Using 3D numerical hydrodynamical simulations we show that a Type Ia supernova (SN Ia) explosion inside a planetary nebula (PN) can explain the observed shape of the G1.9+0.3 supernova remnant (SNR) and its X-ray morphology. The SNR G1.9+0.3 morphology can be generally described as a sphere with two small and incomplete lobes protruding on opposite sides of the SNR, termed 'ears', a structure resembling many elliptical PNe. Observations show the synchrotron X-ray emission to be much stronger inside the two ears than in the rest of the SNR. We numerically show that a spherical SN Ia explosion into a circumstellar matter (CSM) with the structure of an elliptical PN with ears and clumps embedded in the ears can explain the X-ray properties of SNR G1.9+0.3. While the ejecta has already collided with the PN shell in most of the SNR and its forward shock has been slowed down, the ejecta is still advancing inside the ears. The fast forward shock inside the ears explains the stronger X-ray emission there. SN Ia inside PNe (SNIPs) seem to comprise a non-negligible fraction of resolved SN Ia remnants.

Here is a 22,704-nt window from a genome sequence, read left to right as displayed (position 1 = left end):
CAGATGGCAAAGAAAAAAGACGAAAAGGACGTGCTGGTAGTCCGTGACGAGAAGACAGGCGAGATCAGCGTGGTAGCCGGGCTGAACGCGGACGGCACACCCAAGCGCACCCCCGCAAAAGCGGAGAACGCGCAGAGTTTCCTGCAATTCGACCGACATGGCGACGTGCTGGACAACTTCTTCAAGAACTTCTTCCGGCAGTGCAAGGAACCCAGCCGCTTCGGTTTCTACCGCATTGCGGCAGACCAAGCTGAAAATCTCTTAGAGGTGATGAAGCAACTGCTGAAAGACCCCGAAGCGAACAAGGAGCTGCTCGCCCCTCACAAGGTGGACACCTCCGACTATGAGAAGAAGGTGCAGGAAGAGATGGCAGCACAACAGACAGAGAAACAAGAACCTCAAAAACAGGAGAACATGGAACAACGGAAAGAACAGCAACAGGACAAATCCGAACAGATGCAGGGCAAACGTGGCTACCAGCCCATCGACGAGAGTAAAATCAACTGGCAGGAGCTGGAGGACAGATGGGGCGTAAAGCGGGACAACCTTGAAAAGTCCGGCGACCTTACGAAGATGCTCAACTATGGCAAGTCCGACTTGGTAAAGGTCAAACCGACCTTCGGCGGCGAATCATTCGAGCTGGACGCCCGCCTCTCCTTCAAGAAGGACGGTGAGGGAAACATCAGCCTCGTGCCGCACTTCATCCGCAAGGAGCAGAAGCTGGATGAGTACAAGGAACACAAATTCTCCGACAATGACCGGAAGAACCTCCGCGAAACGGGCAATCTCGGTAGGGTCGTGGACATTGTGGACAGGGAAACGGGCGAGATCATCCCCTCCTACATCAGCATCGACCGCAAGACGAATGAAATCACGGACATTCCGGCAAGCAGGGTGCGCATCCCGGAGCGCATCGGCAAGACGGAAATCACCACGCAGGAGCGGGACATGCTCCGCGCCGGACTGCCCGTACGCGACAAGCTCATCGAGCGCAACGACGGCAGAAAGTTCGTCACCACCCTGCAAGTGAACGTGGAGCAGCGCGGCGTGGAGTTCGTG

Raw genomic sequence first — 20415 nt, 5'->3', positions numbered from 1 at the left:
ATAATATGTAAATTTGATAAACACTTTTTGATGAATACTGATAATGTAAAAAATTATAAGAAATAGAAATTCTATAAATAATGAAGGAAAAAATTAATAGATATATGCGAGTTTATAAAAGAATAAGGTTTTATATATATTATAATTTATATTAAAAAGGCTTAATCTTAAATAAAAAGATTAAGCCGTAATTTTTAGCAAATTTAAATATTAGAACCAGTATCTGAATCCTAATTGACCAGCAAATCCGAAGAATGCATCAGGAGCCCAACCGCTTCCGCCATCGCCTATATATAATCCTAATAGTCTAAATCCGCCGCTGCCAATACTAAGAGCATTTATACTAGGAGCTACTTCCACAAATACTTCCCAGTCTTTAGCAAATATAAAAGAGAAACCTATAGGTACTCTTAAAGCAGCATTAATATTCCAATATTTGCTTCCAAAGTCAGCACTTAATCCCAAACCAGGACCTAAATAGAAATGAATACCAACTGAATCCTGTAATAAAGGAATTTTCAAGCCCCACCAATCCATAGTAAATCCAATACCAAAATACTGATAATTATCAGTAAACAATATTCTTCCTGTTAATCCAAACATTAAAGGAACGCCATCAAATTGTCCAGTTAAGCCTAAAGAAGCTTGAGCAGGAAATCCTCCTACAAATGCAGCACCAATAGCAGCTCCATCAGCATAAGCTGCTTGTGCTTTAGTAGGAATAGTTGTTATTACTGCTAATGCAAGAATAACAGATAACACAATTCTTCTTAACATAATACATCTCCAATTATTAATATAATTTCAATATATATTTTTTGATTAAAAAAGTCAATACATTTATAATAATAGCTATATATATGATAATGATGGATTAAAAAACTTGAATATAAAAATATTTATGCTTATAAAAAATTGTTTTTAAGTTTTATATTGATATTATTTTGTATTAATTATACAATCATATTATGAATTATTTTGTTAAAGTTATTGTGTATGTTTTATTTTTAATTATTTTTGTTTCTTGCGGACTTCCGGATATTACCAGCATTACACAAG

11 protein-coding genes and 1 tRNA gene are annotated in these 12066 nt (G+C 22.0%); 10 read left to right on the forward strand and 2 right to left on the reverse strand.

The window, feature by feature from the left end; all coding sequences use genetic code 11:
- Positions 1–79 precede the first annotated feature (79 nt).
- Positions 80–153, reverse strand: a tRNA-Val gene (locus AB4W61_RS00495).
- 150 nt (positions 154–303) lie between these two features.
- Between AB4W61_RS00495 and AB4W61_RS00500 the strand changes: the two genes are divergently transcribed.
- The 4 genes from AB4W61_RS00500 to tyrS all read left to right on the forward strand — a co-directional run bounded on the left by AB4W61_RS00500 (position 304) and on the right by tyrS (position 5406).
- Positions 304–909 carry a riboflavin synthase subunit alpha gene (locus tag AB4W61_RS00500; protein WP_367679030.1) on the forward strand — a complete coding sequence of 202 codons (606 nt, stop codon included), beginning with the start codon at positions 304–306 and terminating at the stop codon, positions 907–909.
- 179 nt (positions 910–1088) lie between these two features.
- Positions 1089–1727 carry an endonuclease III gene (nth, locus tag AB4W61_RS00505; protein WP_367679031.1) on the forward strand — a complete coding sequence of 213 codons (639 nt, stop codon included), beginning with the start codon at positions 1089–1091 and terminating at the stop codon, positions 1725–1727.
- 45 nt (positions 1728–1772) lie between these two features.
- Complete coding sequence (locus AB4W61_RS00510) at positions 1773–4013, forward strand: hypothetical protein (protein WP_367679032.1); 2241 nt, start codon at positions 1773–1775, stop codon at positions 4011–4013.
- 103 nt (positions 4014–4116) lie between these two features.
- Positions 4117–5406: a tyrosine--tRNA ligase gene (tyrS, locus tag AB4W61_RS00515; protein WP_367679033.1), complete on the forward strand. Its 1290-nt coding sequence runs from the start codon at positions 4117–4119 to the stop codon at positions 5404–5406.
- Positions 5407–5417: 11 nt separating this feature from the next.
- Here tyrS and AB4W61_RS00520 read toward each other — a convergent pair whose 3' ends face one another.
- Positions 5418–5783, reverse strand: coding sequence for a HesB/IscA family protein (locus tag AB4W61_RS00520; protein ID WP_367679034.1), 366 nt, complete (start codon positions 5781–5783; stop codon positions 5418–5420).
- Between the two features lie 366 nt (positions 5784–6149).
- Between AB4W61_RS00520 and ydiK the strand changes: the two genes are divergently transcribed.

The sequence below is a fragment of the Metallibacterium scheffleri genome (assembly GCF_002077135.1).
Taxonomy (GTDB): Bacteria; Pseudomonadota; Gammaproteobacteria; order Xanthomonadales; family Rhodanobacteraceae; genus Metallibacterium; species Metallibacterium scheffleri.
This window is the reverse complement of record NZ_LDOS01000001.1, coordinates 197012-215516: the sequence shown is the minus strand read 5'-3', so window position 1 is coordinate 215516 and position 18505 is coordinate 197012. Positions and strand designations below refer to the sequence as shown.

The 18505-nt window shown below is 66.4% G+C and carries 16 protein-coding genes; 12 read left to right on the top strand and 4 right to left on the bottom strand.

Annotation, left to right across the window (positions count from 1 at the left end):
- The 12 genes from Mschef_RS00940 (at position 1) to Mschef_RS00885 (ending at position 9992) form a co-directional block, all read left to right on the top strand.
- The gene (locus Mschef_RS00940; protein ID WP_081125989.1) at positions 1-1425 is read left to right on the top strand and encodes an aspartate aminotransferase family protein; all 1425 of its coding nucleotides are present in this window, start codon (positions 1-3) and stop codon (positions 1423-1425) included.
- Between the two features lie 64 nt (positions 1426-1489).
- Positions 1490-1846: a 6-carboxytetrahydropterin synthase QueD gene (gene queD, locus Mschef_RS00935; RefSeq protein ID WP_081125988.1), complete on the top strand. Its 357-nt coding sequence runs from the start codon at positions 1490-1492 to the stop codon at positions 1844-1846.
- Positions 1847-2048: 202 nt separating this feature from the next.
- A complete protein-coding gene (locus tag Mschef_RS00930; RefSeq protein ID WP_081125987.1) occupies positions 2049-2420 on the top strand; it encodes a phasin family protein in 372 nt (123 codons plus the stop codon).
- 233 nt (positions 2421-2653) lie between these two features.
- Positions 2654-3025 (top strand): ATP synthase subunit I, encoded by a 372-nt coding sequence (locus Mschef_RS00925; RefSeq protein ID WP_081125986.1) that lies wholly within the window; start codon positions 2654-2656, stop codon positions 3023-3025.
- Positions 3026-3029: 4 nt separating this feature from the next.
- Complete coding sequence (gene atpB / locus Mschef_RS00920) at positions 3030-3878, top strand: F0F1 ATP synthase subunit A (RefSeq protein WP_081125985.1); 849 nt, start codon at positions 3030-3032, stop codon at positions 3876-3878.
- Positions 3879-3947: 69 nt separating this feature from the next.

- ISM: supernova remnants
- Planetary nebulae: general
- Supernovae: individual: G1.9+0.3